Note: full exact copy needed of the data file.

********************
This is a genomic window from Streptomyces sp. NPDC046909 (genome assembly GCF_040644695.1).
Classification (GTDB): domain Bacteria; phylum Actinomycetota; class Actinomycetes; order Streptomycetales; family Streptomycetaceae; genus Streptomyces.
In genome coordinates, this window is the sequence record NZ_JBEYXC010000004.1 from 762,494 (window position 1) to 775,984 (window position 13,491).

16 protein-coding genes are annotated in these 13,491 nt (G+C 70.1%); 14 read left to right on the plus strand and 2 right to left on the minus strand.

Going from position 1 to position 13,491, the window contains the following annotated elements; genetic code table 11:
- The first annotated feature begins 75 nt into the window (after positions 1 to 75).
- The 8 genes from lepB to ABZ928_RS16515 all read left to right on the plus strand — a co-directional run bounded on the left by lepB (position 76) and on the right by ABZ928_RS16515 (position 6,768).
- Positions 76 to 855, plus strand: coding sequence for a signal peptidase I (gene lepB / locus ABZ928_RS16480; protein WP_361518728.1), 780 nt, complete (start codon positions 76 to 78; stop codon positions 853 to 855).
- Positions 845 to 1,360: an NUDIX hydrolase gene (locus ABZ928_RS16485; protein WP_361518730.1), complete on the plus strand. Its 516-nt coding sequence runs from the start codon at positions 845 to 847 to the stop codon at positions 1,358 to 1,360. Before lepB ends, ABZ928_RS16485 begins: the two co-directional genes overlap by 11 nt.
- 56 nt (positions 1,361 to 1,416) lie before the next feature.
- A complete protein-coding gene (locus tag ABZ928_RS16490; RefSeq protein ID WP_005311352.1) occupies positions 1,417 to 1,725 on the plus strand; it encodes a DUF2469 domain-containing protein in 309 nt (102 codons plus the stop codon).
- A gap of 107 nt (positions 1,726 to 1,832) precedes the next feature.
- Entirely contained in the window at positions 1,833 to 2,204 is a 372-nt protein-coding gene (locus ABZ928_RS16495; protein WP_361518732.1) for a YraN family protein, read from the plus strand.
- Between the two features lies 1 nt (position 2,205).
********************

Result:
This is a genomic window from Streptomyces sp. NPDC046909 (genome assembly GCF_040644695.1).
Classification (GTDB): domain Bacteria; phylum Actinomycetota; class Actinomycetes; order Streptomycetales; family Streptomycetaceae; genus Streptomyces.
In genome coordinates, this window is the sequence record NZ_JBEYXC010000004.1 from 762,494 (window position 1) to 775,984 (window position 13,491).

16 protein-coding genes are annotated in these 13,491 nt (G+C 70.1%); 14 read left to right on the plus strand and 2 right to left on the minus strand.

Going from position 1 to position 13,491, the window contains the following annotated elements; genetic code table 11:
- The first annotated feature begins 75 nt into the window (after positions 1 to 75).
- The 8 genes from lepB to ABZ928_RS16515 all read left to right on the plus strand — a co-directional run bounded on the left by lepB (position 76) and on the right by ABZ928_RS16515 (position 6,768).
- Positions 76 to 855, plus strand: coding sequence for a signal peptidase I (gene lepB / locus ABZ928_RS16480; protein WP_361518728.1), 780 nt, complete (start codon positions 76 to 78; stop codon positions 853 to 855).
- Positions 845 to 1,360: an NUDIX hydrolase gene (locus ABZ928_RS16485; protein WP_361518730.1), complete on the plus strand. Its 516-nt coding sequence runs from the start codon at positions 845 to 847 to the stop codon at positions 1,358 to 1,360. Before lepB ends, ABZ928_RS16485 begins: the two co-directional genes overlap by 11 nt.
- 56 nt (positions 1,361 to 1,416) lie before the next feature.
- A complete protein-coding gene (locus tag ABZ928_RS16490; RefSeq protein ID WP_005311352.1) occupies positions 1,417 to 1,725 on the plus strand; it encodes a DUF2469 domain-containing protein in 309 nt (102 codons plus the stop codon).
- A gap of 107 nt (positions 1,726 to 1,832) precedes the next feature.
- Entirely contained in the window at positions 1,833 to 2,204 is a 372-nt protein-coding gene (locus ABZ928_RS16495; protein WP_361518732.1) for a YraN family protein, read from the plus strand.
- Between the two features lies 1 nt (position 2,205).